This Week in Headlines

Accessed from chop.edu

Accessed from chop.edu

Elizabeth Alton

Though time can feel like it’s moving slowly in quarantine, while we stay inside a lot is happening in the world around us. Here’s a guide to some of the major headlines of the past week.

  1. Possible Russian Bounties on US troops

A few days ago, intelligence was released by the New York Times suggesting the possibility that Russian bounties were held over US troops in Afghanistan. What does that mean? That Russia may have been paying the Taliban to kill US soldiers. Though the allegations have been denied by President Trump, Russians’, as well as the Taliban, data on finance transfers may suggest otherwise. Intercepted data instead detected financial transfers from “a bank account controlled by Russia’s military intelligence agency to a Taliban-linked account”. Russia’s turbulent relationship with the US, from notable aggressions during the Cold War, to the suspicion of interference in the 2016 election, is no secret. On top of all of this, Trump’s insistence that “he never saw the intelligence” is raising some question.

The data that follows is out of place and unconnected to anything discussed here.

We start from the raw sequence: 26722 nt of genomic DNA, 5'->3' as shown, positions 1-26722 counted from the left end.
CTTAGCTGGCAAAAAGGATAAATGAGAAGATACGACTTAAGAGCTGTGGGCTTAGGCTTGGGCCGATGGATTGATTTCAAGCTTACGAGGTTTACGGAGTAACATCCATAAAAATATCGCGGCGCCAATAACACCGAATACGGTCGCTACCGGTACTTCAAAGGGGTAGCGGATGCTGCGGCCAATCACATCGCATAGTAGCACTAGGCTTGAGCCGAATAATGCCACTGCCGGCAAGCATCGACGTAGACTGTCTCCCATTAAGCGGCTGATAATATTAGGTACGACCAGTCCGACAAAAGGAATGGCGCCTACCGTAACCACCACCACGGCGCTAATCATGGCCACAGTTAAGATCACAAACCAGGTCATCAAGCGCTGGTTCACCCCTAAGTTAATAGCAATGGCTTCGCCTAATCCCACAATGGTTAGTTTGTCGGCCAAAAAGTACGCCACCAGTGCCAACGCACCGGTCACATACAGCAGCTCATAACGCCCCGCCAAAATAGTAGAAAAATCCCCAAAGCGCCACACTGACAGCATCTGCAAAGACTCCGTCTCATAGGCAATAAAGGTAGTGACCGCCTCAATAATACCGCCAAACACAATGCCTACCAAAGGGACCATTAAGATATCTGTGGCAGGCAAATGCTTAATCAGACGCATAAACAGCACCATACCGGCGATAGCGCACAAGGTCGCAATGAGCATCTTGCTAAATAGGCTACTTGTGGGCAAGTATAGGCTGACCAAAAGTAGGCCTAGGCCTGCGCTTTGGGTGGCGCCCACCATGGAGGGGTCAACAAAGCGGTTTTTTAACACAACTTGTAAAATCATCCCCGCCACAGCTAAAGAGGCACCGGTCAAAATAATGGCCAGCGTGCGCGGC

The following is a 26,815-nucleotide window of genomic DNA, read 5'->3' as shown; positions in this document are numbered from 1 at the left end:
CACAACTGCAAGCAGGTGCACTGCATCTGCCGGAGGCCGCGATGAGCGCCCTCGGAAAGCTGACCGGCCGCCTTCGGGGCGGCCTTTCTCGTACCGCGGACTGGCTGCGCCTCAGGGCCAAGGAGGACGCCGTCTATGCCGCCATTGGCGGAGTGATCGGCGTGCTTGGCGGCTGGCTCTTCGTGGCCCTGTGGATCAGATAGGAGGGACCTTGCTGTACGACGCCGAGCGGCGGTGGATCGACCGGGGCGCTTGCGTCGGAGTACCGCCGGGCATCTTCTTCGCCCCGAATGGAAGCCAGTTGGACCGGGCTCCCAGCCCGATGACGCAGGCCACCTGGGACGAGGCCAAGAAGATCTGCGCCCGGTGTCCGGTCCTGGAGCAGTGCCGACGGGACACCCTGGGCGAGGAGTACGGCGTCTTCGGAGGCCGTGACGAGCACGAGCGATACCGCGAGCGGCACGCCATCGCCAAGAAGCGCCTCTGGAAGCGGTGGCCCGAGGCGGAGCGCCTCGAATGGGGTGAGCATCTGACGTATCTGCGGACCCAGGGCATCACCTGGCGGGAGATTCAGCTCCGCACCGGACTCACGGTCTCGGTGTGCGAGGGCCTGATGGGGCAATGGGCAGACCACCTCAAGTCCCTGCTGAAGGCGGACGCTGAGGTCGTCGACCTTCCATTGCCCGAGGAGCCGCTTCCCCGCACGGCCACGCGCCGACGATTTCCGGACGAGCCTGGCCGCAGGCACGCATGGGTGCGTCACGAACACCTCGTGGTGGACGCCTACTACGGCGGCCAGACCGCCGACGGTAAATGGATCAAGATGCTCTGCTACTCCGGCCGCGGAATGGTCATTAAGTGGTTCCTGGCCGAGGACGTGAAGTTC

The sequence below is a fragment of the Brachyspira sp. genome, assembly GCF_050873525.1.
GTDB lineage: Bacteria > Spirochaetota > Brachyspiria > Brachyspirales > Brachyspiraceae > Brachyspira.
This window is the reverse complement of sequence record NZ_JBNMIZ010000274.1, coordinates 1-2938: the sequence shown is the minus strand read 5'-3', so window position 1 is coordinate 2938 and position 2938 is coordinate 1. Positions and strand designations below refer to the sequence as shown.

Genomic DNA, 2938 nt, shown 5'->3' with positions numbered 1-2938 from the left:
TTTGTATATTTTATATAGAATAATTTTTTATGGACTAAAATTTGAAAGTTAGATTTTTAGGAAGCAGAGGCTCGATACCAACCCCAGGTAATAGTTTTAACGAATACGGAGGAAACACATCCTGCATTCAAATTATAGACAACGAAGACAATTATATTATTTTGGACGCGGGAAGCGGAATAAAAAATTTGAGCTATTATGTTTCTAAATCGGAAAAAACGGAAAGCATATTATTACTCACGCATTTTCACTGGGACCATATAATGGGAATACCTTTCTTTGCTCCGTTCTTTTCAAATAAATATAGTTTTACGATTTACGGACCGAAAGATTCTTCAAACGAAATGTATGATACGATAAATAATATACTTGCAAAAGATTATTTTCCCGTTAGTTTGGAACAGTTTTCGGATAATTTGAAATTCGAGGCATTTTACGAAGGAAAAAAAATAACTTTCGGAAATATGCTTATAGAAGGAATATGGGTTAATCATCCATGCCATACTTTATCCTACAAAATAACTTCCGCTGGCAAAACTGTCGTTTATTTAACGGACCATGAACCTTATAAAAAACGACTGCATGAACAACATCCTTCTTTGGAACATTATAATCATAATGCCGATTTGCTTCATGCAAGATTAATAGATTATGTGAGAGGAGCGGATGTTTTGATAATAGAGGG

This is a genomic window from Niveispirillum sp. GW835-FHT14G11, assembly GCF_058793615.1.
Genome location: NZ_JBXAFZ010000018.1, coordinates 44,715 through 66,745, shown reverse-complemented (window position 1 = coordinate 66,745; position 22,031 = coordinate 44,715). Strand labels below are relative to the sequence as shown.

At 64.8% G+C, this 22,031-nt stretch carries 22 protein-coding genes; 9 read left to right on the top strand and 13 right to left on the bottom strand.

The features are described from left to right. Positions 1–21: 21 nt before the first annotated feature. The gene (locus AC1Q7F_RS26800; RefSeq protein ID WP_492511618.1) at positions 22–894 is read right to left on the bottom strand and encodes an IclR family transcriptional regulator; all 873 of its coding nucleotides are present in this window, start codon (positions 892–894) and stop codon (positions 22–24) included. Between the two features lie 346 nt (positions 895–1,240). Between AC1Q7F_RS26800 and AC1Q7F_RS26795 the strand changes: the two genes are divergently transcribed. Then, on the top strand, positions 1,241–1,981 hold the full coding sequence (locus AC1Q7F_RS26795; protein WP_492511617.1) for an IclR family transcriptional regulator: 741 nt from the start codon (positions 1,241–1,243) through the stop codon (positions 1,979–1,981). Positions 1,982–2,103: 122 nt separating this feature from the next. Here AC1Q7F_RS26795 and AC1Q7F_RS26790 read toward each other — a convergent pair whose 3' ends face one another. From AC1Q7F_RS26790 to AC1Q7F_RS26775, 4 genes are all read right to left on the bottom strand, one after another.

2. COVID Skyrocket in the US

While new COVID cases seem to be on the decline in NYC, the same unfortunately can’t be said for the rest of the country. LastThursday saw the US as a whole set a record for New COVID cases (above 55,000). For perspective, the highest spike back in April (when NYC was feeling the brunt of the cases) was only around 37,000 new cases. New data shows Arizona, Florida, and Texas emerging as new epicenters for the outbreak, and contact tracing is doing everything it can to keep up. Meanwhile, the UK is lifting non-essential travel bans for around 90 countries, not including the US. Only time will tell how long it will last. Also, if you’re interested, a quick Google search of “covid cases usa” will reveal graphs of new cases per state. It’s a great way to keep track of the curve in real time.

     3. The Fourth of July 

Saturday was the fourth of July: America’s celebration of independence, complete with barbecues, fireworks, and red, white, and blue. This year’s celebration brings with it a lot of reflection about the origin of our country and the meaning of the holiday. With the Black Lives Matter movement rightfully taking a spotlight, discussion is emerging about the values of our country, and whether the Fourth of July can really be called the “true independence day”.  As another fourth of July comes and goes, it’s important for us to reflect on American history: the good, the bad, and the ugly.